Bristol-Myers Squibb took its campaign to garner support for its $74 billion Celgene buyout right to the people who matter most: their employees. In a recent town hall meeting, the top team at Bristol-Myers, lead by CEO Giovanni Caforio, gathered staffers together for a presentation and Q&A about the merger process, which they hope to complete by Q3.
In the meeting, Caforio explains that BMS has decided to freeze hiring for most open positions. He and the executive team also outlined where Celgene’s top team has admitted they’ve fallen short, where Bristol-Myers believes they can add operational punch, what Celgene brings to the table — aside from the 6 late-stage assets they’re pumped about —and how they plan to reorganize the company to free up “bandwidth” for the changes to come.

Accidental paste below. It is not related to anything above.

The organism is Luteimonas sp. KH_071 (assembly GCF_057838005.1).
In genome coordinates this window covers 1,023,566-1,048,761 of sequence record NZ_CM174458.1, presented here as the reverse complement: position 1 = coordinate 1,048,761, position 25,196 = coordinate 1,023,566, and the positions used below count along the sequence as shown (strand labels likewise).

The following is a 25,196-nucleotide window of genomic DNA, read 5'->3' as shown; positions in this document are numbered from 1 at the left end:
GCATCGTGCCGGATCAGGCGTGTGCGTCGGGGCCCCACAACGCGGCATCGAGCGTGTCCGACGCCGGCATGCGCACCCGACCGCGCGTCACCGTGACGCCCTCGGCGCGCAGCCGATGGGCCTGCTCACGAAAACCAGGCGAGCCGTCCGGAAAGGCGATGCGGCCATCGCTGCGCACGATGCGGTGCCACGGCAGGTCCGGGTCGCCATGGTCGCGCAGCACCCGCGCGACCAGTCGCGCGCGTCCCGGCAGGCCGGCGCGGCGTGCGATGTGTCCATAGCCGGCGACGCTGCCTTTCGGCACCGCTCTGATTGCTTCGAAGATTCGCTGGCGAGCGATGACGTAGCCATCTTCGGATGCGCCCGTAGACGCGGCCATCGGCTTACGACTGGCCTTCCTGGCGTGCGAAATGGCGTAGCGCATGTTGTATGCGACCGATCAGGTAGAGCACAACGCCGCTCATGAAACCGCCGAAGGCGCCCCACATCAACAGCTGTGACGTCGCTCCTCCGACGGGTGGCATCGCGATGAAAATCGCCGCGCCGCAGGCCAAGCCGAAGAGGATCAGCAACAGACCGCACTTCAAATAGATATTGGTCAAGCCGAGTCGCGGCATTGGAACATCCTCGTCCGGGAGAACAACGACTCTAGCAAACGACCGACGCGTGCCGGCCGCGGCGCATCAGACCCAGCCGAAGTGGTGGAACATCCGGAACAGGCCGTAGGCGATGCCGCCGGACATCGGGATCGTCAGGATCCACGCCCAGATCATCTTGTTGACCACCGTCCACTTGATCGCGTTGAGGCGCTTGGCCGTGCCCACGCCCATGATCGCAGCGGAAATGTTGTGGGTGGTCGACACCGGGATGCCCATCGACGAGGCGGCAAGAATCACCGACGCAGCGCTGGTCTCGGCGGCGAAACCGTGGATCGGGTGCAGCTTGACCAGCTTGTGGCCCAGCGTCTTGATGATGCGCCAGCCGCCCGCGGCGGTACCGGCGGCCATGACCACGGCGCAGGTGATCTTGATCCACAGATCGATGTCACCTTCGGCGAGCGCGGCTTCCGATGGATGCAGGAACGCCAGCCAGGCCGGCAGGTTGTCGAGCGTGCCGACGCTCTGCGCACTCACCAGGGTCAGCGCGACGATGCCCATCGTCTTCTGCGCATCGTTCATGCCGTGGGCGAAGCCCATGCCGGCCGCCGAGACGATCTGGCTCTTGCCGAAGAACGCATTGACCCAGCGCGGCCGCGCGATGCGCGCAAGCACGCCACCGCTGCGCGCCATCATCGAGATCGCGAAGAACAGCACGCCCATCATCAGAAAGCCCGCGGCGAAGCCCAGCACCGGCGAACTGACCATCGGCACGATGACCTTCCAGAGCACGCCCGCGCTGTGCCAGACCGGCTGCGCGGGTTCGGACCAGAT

The excerpts that follow were drawn from a recent SEC filing that includes the entire transcript, which offers some insights into what drove the biggest buyout in biopharma history.
It started with a boast from the top.
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